“Then we had this connection with Tool,” Ken says, “another tangent of the whole thing. We liked them because we felt they weren’t doing typical metal at all. We felt that they were metal at their core, in the broadest sense of the word, but they were trying to do something a bit more creative with it. But ultimately their fans had a hard time with us because we were more pop, our arrangements were more involved but they were closer to something like The Beatles rather than that long, proggy rock stuff that Tool was doing. Nevertheless we had this connection, we both got signed around the same time and were out playing shows with them from very early on.”
And Maynard James Keenan himself has spoken of his love for Failure recently, citing them as, not just an influence, but the sole reason for Tool finding their sound. He’s not alone either, everyone from Chino Moreno of Deftones to Paramore’s Hayley Williams (who claimed Failure are the reason she wanted to start a band) have publicly praised Failure. Limp Bizkit’s Wes Borland even offered to open for the band for free with his new act Queen Kwong at their recent London show – it’s a pill that is bittersweet for Ken.
“It’s great now,” he smiles. “All these artists coming out and telling people how much they love the band, it feels really awesome.
“The feeling now is definitely a redemptive feeling, all the fans are understanding it now and that’s very rewarding. But we had to go through so much to get here, that’s the frustrating thing.”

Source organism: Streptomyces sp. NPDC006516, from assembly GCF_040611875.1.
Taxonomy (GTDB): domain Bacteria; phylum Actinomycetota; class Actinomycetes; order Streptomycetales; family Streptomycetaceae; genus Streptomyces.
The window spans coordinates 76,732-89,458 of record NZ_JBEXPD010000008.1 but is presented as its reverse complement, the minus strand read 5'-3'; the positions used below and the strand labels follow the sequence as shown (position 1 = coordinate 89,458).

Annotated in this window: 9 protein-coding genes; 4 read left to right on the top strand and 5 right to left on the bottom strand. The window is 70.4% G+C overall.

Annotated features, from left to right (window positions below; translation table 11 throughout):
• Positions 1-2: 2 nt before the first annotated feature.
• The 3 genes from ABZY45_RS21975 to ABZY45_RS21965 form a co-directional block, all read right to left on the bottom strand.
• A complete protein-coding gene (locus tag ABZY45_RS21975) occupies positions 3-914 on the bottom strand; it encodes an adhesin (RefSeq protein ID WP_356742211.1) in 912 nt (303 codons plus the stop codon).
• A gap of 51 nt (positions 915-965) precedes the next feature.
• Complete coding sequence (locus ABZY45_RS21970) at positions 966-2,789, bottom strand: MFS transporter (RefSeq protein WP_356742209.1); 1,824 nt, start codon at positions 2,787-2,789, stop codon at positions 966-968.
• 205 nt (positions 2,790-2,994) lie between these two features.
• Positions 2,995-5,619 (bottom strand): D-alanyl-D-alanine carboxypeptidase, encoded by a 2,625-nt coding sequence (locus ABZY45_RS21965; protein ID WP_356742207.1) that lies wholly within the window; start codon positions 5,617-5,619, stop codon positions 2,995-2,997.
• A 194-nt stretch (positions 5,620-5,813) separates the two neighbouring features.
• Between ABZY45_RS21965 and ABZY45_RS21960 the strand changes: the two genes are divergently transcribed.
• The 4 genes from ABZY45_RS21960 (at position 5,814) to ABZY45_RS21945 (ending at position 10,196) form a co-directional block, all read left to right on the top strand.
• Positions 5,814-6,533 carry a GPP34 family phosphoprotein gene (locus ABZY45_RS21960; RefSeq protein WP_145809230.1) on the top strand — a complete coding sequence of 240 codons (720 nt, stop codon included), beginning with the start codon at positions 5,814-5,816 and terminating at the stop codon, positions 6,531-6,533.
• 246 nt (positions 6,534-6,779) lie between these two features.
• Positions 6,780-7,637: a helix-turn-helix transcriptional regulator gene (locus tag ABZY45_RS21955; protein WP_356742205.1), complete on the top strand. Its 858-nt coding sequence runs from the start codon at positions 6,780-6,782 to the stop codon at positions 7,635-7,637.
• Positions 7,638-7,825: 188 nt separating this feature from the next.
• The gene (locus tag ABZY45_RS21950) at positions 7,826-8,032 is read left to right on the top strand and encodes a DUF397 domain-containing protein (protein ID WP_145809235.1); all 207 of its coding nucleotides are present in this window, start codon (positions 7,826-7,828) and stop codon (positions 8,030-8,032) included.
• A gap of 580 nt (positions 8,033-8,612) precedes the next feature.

But, whatever the reason, it was enough to inspire Failure to reform at the end of 2013 with their classic line-up of Ken, guitarist Greg Edwards and drummer Kellii Scott. Their first album in 19 years, The Heart Is A Monster, will arrive on 30th June, an 18-track, sprawling, stunner of a record that is, in Ken’s words, a “worthy follow up to Fantastic Planet”. In fact, even taking into account the new album from returning heroes Faith No More, this might be the best comeback of 2015.
“We didn’t want to comeback and tarnish our legacy,” says Ken. “We don’t need to do this. So if we were going to release something then it had to be on par with what we had done on Fantastic Planet. Otherwise what is the point? And it was liberating in a way, because no one had cared about us before so why would we worry and pander to people now?”
The one wall that all bands have to scale in setting up a reunion is the worry of past problems rearing their head again. In Failure’s case, that is a pretty steep wall…
“It was huge,” sighs Ken. “and that’s why it took so long. On paper it could have happened a long time ago, but it really took a while for Greg and I to become friends again, to build up that trust enough to where we could go back into the studio and make music again.”
And it wasn’t music itself that finally bonded the two.
“One of the key things that happened,” Ken smiles, “was having our first children a few months apart from each other. We had started talking again, but this was where we really bonded. If you are sharing that experience for the first time with someone it can really bring you closer together. And that for me really build my trust up in him again.”
And so, finally, this most original of bands are experiencing the kind of commercial and critical acceptance that alluded them for so long. Ken points to the internet as the most important tool for the band to be able to exist and function in a DIY manner, which is where we ask him if Failure were the right band at the wrong time. He is, of course, in no doubt. Do yourself, and them, a favour; don’t miss out second time round.
The Heart Is A Monster is out 30th June. Pre-order now via Pledge Music.